As France’s vaccination program against COVID-19 makes further progress, the French government on Friday provided further details of its multi-step plan to gradually relax restrictions relating to the virus, provided that the recent decline in the national rate of infection continues.

Altogether, French statistics for the pandemic continue to improve. The current seven day moving average of new national infections has dropped to below 27 thousand from 38 thousand in early April and ICU occupancy has pulled back slightly from 6000 to 5,800.

As of today, the ten kilometer-from-home restraint on citizens movements is dropped, and secondary schools have reopened with some restrictions. Working from home where possible continues to be maintained.

On May 19, the national curfew is expected to be modified from the current 7 pm to 6 am to become 9 pm to 6 am. On that day all types of businesses will be allowed to re-open, and bars and eating establishments will be able to serve outdoors with a limit of six persons per table.

Private gatherings of more than ten persons will not be permitted, but indoor and outdoor sporting venues and museums with up to 800 spectators indoors or 1000 spectators outdoors will be allowed to function. The same will apply to cinemas and theaters. Working from home will continue to be encouraged, where possible.

Starting on June 9, the government plans to push back the curfew to start at 11 pm instead of 9 pm, and all drinking and dining establishments (cafés, bistros, brasseries, restaurants and bars) will be allowed to re-open with the 6 person per table restriction. Sports and cultural venues will be allowed to open with a limit of 5000 persons. On this date restrictions on foreign visitors entering France will be lifted for those who present a health passport that proves that the holder has been fully vaccinated against COVID-19 and has been recently tested and found to be free of it.

Resumption of work at places of work, including offices, will resume with some restrictions, and international fairs, exhibitions and salons will be allowed to open within the limit of 5000 spectators. Gyms, sports halls, open-air contact sports and indoor non-contact sports will also be authorized.

The last step of the plan is currently projected for June 30th, when the curfew is expected to be eliminated altogether. At that time events with up to 1000 participants both indoors and outdoors will be allowed, with social distancing restraints to still be observed.

However, the government is not expected to authorize the opening of night clubs on a date that can be defined at this time, and it remains to be seen when shows such as those provided at cabarets such as the Folies Bergère and Moulin Rouge will be allowed to operate.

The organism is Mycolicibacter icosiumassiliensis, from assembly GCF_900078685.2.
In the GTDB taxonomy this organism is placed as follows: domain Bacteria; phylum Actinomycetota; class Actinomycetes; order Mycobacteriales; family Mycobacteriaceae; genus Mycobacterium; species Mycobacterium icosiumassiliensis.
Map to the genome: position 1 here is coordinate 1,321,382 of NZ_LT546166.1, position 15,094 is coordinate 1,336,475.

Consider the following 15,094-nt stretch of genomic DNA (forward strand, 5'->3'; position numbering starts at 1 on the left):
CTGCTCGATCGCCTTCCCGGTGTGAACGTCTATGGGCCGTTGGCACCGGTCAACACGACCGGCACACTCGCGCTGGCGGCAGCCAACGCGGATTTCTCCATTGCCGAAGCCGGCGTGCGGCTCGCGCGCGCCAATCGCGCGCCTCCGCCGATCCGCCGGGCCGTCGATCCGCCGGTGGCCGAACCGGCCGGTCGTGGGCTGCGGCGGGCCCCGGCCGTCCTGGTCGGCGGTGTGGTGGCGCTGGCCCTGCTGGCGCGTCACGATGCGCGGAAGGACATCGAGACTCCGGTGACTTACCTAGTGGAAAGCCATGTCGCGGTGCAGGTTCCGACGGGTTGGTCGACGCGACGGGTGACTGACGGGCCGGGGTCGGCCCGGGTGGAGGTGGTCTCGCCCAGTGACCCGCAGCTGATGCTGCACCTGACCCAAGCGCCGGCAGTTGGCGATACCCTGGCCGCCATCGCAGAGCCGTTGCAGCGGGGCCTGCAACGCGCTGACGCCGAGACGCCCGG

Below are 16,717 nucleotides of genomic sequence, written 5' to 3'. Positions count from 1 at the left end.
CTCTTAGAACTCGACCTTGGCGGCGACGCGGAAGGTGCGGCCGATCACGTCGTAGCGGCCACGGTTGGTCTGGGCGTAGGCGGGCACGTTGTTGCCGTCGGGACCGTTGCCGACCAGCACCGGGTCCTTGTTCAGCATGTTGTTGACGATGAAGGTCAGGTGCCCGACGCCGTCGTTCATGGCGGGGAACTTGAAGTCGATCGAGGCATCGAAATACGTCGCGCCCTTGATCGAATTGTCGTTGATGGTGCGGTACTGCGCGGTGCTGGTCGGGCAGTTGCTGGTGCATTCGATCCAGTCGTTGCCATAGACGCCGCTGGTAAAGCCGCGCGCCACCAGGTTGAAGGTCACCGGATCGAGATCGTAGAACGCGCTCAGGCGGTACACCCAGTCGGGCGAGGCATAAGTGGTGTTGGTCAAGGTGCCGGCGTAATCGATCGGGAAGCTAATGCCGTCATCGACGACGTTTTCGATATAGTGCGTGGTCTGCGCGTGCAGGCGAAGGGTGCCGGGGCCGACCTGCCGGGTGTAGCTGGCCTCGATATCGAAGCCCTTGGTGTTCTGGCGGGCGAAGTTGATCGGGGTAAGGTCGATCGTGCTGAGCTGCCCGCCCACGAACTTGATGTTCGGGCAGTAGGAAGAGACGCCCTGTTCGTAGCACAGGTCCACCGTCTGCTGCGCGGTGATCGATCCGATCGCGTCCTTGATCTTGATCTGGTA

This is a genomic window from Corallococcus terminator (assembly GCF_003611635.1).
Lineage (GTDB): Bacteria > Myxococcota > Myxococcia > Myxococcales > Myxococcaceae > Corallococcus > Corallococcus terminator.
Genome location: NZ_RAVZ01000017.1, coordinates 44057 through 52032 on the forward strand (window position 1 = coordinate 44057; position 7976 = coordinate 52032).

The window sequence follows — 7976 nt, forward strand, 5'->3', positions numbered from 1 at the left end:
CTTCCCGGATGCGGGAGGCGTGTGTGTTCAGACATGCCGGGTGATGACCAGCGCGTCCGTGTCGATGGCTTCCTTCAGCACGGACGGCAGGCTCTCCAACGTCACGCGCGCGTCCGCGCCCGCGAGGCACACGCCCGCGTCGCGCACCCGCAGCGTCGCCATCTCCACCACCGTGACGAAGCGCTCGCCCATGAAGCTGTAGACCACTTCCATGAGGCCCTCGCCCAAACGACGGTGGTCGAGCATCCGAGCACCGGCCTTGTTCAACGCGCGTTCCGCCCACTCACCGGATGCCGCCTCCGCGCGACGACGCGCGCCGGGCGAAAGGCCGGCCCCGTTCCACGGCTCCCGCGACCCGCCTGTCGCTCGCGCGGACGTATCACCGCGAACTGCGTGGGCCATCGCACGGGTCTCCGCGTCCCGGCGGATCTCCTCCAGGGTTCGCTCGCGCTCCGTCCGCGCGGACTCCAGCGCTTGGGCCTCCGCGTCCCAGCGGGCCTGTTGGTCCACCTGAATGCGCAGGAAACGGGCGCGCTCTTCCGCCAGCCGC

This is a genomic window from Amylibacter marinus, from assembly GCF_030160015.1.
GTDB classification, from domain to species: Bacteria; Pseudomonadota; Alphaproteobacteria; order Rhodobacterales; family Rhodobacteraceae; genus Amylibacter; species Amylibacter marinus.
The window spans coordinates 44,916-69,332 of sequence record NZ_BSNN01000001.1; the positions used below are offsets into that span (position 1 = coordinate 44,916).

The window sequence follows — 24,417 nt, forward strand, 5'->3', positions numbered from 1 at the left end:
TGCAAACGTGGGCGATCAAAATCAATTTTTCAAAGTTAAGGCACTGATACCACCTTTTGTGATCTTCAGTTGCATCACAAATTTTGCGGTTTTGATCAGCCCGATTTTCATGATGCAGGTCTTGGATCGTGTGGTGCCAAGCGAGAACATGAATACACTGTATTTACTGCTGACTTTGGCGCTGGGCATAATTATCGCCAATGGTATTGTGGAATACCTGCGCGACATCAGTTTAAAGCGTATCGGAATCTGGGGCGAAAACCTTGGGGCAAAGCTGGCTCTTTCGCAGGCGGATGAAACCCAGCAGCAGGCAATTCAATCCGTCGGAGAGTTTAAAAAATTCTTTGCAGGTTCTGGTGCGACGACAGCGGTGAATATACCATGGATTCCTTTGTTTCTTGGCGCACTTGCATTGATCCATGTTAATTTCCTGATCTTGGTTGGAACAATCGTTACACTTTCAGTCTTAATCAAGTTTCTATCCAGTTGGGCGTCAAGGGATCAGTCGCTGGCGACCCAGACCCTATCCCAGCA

Nearly 16 of 67 million French citizens and residents have now been vaccinated at least once against COVID-19, and a steady increasing supply of vaccines should allow the government’s vaccination program to be further expanded to include younger sectors of the population. At this point most of the elder population has been vaccinated, and approximately 250,000 slots per day for vaccinations are currently available. We expect the age at which those in France can be vaccinated will soon be expanded to below the age of 55.

The government has warned, however, that it will not implement its multi-step relaxation plan in any regions of France where the rate of new COVID-19 infections rises to 400 or more new infections per 100,000 inhabitants. The national average is currently 256. A very careful eye is being kept on the Brazilian and South African variants, which only a week ago were about 4% of new infections nationally, and are now a bit over 5%. The UK variant now comprises almost 82% of new cases nationally.

Isolated cases of new strains of mutations from India, both double and triple mutations, have been detected in France, and experts are tracking with great concern the possibility of the further propagation of them. It is not certain whether current vaccines are effective against them, or not. A great deal of hope is being placed in the growing numbers of persons vaccinated in France, which some believe can result in herd immunity.



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